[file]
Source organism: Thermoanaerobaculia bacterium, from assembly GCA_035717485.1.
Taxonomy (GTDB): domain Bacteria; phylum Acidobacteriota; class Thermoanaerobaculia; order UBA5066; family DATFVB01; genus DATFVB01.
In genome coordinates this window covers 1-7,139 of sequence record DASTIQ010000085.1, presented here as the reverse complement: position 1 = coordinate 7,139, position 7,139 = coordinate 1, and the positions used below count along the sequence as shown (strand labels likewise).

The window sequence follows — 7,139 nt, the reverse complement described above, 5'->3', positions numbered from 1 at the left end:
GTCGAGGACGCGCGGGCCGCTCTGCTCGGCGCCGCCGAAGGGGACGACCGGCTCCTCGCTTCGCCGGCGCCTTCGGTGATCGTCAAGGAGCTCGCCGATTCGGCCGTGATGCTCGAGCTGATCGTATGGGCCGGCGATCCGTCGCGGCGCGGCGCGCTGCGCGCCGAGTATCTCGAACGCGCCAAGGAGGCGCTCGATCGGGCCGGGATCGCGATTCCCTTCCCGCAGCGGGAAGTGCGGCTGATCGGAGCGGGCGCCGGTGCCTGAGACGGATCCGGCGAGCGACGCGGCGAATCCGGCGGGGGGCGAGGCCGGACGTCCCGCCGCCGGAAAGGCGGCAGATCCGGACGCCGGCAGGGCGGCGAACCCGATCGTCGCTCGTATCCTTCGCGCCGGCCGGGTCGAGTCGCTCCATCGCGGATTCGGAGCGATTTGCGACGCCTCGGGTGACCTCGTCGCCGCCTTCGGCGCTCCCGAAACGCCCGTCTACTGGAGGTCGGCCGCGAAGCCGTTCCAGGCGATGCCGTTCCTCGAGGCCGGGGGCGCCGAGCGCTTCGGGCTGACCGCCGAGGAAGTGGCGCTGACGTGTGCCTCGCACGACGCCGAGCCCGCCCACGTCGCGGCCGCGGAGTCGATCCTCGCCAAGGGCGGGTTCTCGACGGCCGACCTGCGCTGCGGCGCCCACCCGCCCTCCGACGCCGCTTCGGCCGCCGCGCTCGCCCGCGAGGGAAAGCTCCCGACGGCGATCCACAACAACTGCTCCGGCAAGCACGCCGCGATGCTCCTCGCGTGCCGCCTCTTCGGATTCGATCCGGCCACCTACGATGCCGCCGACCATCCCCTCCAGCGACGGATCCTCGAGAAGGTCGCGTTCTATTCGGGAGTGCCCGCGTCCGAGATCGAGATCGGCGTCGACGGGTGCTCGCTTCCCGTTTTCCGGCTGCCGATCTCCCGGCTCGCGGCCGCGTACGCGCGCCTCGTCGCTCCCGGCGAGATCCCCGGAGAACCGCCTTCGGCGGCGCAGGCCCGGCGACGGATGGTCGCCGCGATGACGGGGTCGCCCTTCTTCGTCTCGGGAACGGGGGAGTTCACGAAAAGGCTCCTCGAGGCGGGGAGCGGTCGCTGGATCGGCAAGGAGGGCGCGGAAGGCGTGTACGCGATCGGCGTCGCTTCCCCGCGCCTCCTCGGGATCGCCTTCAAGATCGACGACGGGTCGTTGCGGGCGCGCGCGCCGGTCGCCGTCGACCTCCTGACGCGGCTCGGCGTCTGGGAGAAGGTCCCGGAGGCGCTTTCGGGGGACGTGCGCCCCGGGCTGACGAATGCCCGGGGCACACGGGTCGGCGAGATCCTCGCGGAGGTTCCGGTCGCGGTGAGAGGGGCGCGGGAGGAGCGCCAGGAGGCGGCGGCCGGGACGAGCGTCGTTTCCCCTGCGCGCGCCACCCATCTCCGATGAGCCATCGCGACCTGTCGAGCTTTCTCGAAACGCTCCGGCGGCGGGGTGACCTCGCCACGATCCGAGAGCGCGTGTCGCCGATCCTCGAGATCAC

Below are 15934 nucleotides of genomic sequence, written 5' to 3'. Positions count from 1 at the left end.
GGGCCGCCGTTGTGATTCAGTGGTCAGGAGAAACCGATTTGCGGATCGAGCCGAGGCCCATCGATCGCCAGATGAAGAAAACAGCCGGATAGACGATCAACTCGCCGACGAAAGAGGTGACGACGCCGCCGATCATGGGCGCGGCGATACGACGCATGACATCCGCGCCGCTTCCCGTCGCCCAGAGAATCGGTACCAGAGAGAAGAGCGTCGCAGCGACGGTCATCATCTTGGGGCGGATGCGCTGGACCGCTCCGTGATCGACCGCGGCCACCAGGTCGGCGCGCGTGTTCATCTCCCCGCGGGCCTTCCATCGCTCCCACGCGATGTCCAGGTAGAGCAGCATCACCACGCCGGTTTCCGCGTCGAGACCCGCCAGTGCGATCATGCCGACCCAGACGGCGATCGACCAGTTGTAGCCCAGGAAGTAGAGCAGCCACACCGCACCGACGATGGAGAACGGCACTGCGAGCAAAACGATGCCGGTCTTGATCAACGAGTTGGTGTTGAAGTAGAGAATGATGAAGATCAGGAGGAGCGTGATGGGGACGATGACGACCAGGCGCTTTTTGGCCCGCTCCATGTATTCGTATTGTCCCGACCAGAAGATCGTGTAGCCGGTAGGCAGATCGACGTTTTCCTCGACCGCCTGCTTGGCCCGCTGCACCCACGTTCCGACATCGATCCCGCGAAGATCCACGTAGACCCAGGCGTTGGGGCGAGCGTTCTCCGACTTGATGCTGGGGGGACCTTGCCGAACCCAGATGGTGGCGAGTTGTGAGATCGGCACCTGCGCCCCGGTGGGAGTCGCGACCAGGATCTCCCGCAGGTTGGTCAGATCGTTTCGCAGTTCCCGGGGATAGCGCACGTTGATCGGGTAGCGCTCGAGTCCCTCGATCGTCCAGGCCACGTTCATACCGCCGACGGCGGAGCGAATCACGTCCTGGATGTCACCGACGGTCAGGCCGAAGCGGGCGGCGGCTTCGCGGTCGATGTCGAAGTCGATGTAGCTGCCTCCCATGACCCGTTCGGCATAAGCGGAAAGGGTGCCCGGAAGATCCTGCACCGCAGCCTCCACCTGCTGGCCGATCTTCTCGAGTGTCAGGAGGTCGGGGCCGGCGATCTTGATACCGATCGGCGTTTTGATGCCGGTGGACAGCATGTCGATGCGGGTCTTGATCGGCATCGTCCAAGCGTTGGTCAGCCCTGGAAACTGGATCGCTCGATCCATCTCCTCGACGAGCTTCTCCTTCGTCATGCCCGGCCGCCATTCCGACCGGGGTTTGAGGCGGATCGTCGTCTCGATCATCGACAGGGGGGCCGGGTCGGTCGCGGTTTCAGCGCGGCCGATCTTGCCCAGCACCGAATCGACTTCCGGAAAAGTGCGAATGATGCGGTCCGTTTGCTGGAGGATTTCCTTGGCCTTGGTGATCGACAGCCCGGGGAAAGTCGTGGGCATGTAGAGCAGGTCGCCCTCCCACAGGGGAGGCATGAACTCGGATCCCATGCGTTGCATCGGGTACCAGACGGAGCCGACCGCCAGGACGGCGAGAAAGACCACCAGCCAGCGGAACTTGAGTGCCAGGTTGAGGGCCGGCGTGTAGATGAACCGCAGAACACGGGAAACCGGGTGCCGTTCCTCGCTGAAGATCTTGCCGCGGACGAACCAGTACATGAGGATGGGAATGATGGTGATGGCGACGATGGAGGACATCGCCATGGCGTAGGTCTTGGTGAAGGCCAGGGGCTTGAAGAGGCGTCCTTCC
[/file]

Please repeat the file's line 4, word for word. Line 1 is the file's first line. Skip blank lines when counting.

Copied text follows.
The window sequence follows — 7,139 nt, the reverse complement described above, 5'->3', positions numbered from 1 at the left end: